The title, as you may have surmised, is in the native tongue of my father, German. It means “Too soon old, too late smart”. Something my dad used to say from time to time when a regretful and questionable decision or action had taken place. Case in point, the two main things in this picture, the truck and the motorcycle.
The truck, a 2002 Ford Ranger 4×4. I bought it brand new and I had that truck for 6 years. Then I made the hasty decision to trade it in the day the tranny started giving my trouble at 180K miles. I should have just fixed it because quite frankly, it was the best vehicle I ever owned.
Too soon old, too late smart.
The motorcycle. 1994 Harley Davidson Sportster XL883. I had that for 10 years and 6 months. I made the decision to sell it after I bought the Heritage and the money was to refund the source of the down payment money. I should have just worked part time or sold one of the many guitars I had at the time to refund the money. Because, honestly, I loved that little bike. It owed me nothing and I owed it everything. It had just over 16K miles when I sold it and it was in tip-top shape.
Oddly enough, I don’t have a lot of pictures of the Sporty and I’m really surprised at myself. I have more pictures of the bike the day before I sold it than in the 10 years I owned it. In the thousands of pictures that currently exist on my hard drive, I only found one. The funny thing about this picture is the default file name my camera tagged it with: IMG_I883.jpg
When I got the Heritage, I didn’t think I’d ride the Sportster that much. To be fair, I didn’t do much riding the first 4 months I owned the Heritage because of the weather. But something happened to me that year. I rode more than I ever did before. I don’t know why, I just did.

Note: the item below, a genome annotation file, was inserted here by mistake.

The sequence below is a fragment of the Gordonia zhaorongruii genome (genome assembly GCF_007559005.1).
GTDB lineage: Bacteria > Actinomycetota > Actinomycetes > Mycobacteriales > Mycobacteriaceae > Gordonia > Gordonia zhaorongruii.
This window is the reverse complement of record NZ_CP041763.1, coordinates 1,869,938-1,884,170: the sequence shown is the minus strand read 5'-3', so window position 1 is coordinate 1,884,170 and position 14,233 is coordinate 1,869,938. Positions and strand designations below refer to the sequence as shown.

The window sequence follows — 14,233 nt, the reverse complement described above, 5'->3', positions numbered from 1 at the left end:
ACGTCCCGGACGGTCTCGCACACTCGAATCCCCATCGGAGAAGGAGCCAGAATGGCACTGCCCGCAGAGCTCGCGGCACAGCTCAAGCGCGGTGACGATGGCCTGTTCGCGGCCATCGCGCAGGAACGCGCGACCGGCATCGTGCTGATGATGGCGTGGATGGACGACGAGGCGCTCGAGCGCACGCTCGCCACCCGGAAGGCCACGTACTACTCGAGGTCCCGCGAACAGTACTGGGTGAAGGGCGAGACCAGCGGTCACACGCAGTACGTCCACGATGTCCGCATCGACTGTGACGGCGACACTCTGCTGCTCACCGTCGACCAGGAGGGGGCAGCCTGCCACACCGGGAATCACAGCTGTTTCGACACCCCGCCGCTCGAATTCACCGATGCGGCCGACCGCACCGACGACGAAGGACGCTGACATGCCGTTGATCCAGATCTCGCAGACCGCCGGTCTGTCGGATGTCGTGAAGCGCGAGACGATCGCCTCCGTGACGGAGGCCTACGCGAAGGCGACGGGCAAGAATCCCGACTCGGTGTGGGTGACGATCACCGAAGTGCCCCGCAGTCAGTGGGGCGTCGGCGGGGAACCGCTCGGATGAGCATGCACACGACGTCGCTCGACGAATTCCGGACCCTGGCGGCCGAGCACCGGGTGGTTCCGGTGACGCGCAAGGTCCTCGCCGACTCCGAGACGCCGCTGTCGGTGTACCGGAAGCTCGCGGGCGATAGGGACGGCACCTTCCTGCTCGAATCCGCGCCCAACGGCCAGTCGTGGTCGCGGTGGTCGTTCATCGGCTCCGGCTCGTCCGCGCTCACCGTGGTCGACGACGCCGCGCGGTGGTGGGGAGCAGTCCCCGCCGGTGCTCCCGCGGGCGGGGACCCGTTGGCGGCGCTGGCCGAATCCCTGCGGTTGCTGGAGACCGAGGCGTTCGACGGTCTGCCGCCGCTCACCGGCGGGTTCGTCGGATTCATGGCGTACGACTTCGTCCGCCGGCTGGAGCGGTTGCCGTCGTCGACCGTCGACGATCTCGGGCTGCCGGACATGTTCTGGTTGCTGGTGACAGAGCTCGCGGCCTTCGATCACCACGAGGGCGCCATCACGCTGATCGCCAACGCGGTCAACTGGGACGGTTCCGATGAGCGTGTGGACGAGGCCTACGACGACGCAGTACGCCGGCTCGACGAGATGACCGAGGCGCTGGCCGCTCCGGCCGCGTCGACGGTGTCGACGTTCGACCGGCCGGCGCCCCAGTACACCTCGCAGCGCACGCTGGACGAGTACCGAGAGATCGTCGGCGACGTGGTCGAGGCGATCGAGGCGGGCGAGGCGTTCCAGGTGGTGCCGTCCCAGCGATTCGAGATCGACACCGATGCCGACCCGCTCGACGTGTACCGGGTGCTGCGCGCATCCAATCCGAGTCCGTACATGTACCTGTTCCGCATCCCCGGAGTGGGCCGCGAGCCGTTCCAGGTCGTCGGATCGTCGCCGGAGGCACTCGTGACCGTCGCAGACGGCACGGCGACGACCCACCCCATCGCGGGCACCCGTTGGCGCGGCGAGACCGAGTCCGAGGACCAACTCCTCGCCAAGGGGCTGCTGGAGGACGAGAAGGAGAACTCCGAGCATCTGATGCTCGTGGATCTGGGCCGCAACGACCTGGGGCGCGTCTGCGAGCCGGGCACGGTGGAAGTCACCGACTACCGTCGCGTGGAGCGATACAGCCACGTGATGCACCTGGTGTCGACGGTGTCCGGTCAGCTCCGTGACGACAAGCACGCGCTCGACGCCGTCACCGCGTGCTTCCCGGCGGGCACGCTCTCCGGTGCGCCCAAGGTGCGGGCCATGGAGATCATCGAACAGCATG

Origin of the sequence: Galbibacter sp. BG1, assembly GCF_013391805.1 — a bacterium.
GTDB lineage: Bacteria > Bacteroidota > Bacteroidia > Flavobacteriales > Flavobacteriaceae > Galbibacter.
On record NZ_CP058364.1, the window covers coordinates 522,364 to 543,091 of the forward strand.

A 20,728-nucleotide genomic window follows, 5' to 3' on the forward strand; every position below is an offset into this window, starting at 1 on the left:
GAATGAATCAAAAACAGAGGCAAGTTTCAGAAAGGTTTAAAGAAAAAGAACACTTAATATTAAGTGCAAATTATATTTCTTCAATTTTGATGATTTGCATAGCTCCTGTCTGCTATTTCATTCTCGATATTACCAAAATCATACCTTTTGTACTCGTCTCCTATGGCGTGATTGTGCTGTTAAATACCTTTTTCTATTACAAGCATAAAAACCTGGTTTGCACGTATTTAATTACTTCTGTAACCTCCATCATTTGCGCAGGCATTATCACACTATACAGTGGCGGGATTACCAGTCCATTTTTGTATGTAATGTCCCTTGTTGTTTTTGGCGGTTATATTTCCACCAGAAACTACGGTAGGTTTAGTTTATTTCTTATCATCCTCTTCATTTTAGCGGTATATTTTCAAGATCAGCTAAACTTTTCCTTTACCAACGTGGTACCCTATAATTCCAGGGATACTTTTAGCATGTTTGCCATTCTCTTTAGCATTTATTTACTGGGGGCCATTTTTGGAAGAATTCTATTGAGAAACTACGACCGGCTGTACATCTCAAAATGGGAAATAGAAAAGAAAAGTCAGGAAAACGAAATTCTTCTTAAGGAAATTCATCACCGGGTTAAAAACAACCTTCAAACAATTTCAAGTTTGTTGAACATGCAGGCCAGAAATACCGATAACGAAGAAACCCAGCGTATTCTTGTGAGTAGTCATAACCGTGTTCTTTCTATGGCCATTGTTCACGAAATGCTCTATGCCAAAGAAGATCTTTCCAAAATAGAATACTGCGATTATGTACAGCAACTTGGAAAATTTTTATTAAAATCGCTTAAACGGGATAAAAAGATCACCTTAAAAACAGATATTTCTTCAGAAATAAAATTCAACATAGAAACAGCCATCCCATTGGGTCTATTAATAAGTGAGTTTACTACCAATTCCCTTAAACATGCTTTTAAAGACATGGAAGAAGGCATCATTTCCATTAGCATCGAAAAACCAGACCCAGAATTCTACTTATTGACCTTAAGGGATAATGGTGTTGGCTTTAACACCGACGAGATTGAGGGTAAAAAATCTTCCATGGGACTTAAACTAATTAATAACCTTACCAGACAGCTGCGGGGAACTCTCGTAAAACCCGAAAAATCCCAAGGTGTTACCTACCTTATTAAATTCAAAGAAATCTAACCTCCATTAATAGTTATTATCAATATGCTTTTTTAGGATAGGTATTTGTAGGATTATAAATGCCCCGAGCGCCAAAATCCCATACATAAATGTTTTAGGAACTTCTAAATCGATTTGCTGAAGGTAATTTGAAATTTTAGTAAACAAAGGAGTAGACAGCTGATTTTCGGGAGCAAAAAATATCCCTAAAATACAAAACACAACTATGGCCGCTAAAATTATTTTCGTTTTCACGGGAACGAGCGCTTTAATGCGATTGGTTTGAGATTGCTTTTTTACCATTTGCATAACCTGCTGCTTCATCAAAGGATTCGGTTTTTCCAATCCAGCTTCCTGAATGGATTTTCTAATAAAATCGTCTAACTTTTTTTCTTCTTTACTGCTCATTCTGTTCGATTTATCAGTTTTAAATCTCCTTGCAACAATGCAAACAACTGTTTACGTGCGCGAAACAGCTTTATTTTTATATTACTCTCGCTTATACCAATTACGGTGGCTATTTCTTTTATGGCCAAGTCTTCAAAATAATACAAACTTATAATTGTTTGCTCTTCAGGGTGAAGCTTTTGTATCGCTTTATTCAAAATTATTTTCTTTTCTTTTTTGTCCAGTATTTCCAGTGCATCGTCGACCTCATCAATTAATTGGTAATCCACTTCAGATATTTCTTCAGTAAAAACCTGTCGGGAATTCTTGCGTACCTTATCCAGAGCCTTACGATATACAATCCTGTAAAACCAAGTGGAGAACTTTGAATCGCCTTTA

I didn’t do any mods to the Sportster. The only major thing I did was change out the handlebars to a more traditional straight bar, different mirrors and put on new saddle bags. Outside of regular maintenance, tires, bulbs, a gasket here and there, I did nothing else to the bike. The battery was the original battery from 1994 when I sold it. Makes me wonder about the quality of workmanship these days. I’m about to purchase my second battery for the Heritage in just 4 years and yet, they have all been maintained the same way.
In the 10 years I owned the bike, I put on just over 10K miles. Not impressive but not too shabby. Life was busy then and the need for 4 wheels most of the time got in the way. The first year I owned the Heritage, I put on 10K miles. Again, a different time and a different need.
I have often thought I should call the guy from Long Island who bought the bike. And then I think “Why, to torture yourself?” and invariably, I don’t. Would I ask him to take a couple of pictures and send them over? Probably, buy that too would break my heart. What if he tore the bike to pieces and modded the crap out of it and turned into some horrific abomination of itself? What if he turned it into a chopper? What if her stripped it down and turned it into a hideous Trike? What if her repainted it to some blasphemous green metal flake color? What if, he never changed it? What if I called him and said I want to buy it back? Where would I get the money for that when I don’t even have the money to repair the Heritage? What if I just stop thinking about that stuff and be glad I owned it and move on.
No. Too soon old, too late smart.
To think that if I still had it I would be riding despite the Heritage being broken. But I suppose that’s the way life is. We make decisions based on current needs and not based on “in the event of…”. Had I disposed of that thought process, well, we wouldn’t be reading this right now would we?
I’ll get another Sportster, I know I will. Will it be the same 1994 XL883 I had? No, not likely. You all know I have my heart set on a 2015-2019 Roadster and it will be a glorious day when that bike arrives. Oddly enough, when I do get the Roadster, it is likely I won’t ride the Heritage as much as I used to.
The lesson here boys and girls is to:
1. Take more pictures of the things you appreciate so that when you make that stupid decision, you can look back upon it and reflect on said stupid decision.
2. Think before you decide on selling something you truly appreciate.
3. Never sell because you need the money. There are ways around that.
4. Have and maintain a 2nd bike for the “..In the event of…” moment.
5. Be thankful, no regerts.
Too soon old, too late smart.